The Clash - Clash on Broadway (Cover Artwork)
Staff Pick

The Clash

Clash on Broadway (1991)


Although subsequent reissues rendered it somewhat obsolete, 1991’s Clash on Broadway will always be the definitive statement on The Clash. It might be ridiculous to imagine now in the Mp3/spotify/youtube age, but at the time, 3CDs was a lot of music.

When you cracked open a box that massive, and then you saw that each CD was packed to the gills, you had no idea how you were going to absorb that much tuneage. Wisely, the release presented songs in a chronological order, unlike the more “Commercial” release The Story of the Clash. Presenting the band in a linear format is key to understanding this group. When the band’s songs are presented out of order, one fails to truly grasp an understanding of how the band evolved, and in doing so, changed the face of punk itself- multiple times.

Similarly, in 1991, it was still pretty hard to get a good third of the Clash songs, due to the differences in UK and USA versions as well as the band’s fantastic non-album singles. As any Clash fan will tell you, the Clash certainly were not an "album-only" band.

While Clash on Broadway didn’t round up every Clash track, or even every rare Clash track, it put a whole bunch of the harder to find stuff along with their album cuts. In doing so, the band was presented as they should be: a focus on their core punk beginnings, accentuated by the times that they deliberately colored outside of the lines.

Starting with the band’s earliest demo recordings, winding through their albums, eps, 12-inch mixes, and one off singles, the release is careful to paint an accurate picture as possible without playing too hard to making the release populist nor miring it in minutiae. Of course, Cut the Crap is ignored entirely. Maybe that’s a little bit revisionist… but, hey, it’s the right call.

But, perhaps equally as important was the music was the book (read not booklet) that came with music. In addition to providing a history of the band, the book gave a guide to pretty much every song on the release as told by the Clash and associated members themselves. The Clash are often reduced to the four main members, but the book, smartly, pays respect and interviews other players in the band’s history including Keith Levine, Terry Chimes, Rat Scabies, and others. Really, this is one of the few times that the band really did open up about their own history and the results speak for themselves.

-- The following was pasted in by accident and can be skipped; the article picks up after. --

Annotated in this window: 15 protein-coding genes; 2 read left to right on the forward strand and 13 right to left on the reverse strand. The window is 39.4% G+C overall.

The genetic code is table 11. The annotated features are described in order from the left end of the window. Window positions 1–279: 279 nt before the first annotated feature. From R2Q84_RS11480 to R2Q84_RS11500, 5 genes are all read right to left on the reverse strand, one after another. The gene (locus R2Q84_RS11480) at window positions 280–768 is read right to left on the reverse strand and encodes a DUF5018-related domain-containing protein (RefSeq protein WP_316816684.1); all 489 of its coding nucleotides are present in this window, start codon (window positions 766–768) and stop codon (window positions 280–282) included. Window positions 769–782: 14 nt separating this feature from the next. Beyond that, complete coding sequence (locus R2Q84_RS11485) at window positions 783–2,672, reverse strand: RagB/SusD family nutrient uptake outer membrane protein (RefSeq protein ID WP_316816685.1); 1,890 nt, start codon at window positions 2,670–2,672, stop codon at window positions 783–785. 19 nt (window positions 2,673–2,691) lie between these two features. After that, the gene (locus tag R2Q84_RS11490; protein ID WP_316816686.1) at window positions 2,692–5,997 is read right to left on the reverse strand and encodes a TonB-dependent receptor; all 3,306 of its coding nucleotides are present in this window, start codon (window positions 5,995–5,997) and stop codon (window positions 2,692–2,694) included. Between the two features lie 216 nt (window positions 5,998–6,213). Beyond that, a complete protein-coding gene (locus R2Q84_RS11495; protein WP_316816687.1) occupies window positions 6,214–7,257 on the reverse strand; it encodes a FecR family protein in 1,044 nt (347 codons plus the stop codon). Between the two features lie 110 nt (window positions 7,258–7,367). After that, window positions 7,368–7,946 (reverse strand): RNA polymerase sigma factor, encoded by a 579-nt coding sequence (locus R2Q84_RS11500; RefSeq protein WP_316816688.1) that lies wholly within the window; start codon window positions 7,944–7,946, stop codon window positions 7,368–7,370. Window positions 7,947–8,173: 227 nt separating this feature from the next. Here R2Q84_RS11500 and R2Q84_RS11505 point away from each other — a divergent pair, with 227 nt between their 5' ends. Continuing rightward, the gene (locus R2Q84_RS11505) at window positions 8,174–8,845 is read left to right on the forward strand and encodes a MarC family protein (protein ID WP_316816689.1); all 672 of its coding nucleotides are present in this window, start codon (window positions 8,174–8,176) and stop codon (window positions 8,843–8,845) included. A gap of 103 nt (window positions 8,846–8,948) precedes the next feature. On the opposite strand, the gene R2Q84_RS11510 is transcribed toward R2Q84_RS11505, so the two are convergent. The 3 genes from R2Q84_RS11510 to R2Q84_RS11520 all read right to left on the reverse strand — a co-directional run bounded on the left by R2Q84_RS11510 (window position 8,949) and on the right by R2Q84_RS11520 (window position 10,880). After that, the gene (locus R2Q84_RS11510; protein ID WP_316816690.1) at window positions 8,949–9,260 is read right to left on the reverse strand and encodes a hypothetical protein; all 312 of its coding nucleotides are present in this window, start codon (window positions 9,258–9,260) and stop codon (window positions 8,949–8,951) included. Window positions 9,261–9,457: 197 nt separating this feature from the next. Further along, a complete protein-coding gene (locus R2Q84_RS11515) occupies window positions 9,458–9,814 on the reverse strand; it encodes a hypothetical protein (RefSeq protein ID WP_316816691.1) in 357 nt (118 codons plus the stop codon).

It would seem impossible to reduce a band as massive as The Clash into a single release- even if it’s a box set. But, the fact is, Clash on Broadway does the band justice and most importantly, truly conveys the band’s evolution and eccentricities. The box set is now mostly a thing of the past, but with all the dynamite music and fabulous reading contained within, that’s a shame. Still, as a capstone on the Clash as a whole, On Broadway nails it.

You can find this used for about $15 these days, which, in 1991 through about 2000, would have sounded like the ramblings of a lunatic. But now, people might seem aghast at paying $15 for CDs. But, if anything, that leaves this opportunity open for the wise. If you aren’t familiar with the band, or want a history course in them, you can have a permanent, expertly curated Clash history for the price of a 3-D movie. If you already have it, then pick one up for your brother or sister or cousin for his or her 14th birthday. The material in this box is literally life changing.